Rick spent a few days in Northern Utah attending meetings. He came home last night and we were all so excited to see him. It is amazing how empty our home feels when he isn't here.
While up north, he took some time to visit family, my parents and his brother and family. When he returned home, he came bearing gifts. Corn, tomatoes and onions from my dad; Relief Society and Craft manuals from my mother; and hearts from his nephew Richie.
|Rick wrote everyone's name on the hearts as Richie gave them to him.|
|This is my favorite. Rick told me Richie said "It's for your girlfriend, Uncle Rick."|
Richie's story is a story of miracles. He was born at 24 weeks gestation. At the time, it was unknown if he would survive or not. I remember the first time I saw him in the NICU. He was so tiny, no bigger than his father's hand. His weight was not measured in pounds, but in ounces and grams. His skin was so translucent, he appeared as a diagram of blood vessels. His eyes were still fused closed. He did not cry and he hardly moved. I remembered when Hunter was born and in the NICU and the tubes and monitors that ran from his body. Those were nothing compared to what I saw in that isolette, compared to the tangle of wires and tubes attached to this small body.
It was almost five months before Richie was able to leave the hospital. This was long past his due date if he had been full term. By the time he left the hospital, he had reached the lifetime maximum of benefits allowed by health insurance companies, virtually making him uninsurable for the rest of his life.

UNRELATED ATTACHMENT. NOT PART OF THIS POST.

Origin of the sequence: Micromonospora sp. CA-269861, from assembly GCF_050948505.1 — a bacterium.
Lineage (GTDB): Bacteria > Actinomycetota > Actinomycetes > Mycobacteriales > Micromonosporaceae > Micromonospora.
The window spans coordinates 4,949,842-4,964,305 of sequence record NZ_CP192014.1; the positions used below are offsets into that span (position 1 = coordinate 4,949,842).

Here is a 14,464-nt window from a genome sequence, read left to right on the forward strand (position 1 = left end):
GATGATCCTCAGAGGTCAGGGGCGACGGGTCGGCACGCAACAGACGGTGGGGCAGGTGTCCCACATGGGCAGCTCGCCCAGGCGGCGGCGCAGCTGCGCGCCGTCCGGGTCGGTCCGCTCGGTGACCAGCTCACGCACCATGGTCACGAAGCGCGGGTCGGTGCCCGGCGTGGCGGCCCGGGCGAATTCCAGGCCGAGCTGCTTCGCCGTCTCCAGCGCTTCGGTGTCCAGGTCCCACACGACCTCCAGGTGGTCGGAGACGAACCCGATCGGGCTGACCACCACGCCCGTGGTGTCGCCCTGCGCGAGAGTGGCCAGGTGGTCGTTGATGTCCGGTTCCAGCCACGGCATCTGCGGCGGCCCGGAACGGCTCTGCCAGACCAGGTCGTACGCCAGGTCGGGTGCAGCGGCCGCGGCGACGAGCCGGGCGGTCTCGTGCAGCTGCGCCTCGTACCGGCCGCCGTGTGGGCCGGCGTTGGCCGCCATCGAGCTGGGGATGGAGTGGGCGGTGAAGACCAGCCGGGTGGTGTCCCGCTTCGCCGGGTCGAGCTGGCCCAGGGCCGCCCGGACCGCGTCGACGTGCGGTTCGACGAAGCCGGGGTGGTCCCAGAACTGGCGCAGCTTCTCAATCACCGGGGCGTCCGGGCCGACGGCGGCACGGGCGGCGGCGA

Richie's life has not been easy. Each new task has been delayed and a struggle to learn. Even now he continues to face daily challenges. Yet there is about him a spirit of joy and unconditional love. On a recent trip to Ogden, he was so excited that we were visiting the Air Museum at Hill Air Force Base. He had to show me all the planes he had acquired at the recent air show. He even offered to let me some of his beloved planes while we went to the museum.
Over the summer, Richie was able to be baptized a member of the Church of Jesus Christ of Latter-day Saints. Most children are baptized at the age of 8, which is considered the age of accountability or the age when a child can truly begin to understand right from wrong and accept responsibility for their own choices and can understand the power and sacredness of the covenant they are entering into with God by being baptized. Because of Richie's special circumstances, he was not baptized as most children at that age, but had to wait until he could show that he had the necessary understanding of the promises he would make at baptism. All during the month leading up to his baptismal date, he remind us that it was coming and ask for our reassurance that we would be there.
On the day of his baptism, Richie greeted us at the door to the church. "I am so excited!" he said over and over. When the time came for the ordinance, he literally ran to the baptismal font. What a happy day for his family!!!
I know Richie will continue to struggle with the daily trappings of life. The road before him is not going to be an easy one. I also know that his spirit is strong. The light of love that shines from him will bless many. He radiates joy and love. It is impossible to be with him and not feel God's love for all his children.
|Brittney in the middle holding Richie, Summer 2002. |
He is about 6 months old here, but only about a month
out of the hospital.
|Christmas 2002 at Grandma Wixom's house. She is holding Ben in the red suit and Richie.|
Ben is one month younger than Richie.
|Wil and Richie celebrating their birthday which are one week apart. |
There was a time we wondered if we would ever see this day.
|Richie on his baptismal day with Emily, Lela and his sister Faith, July 2012.|
He is so excited, the chair can barely hold him.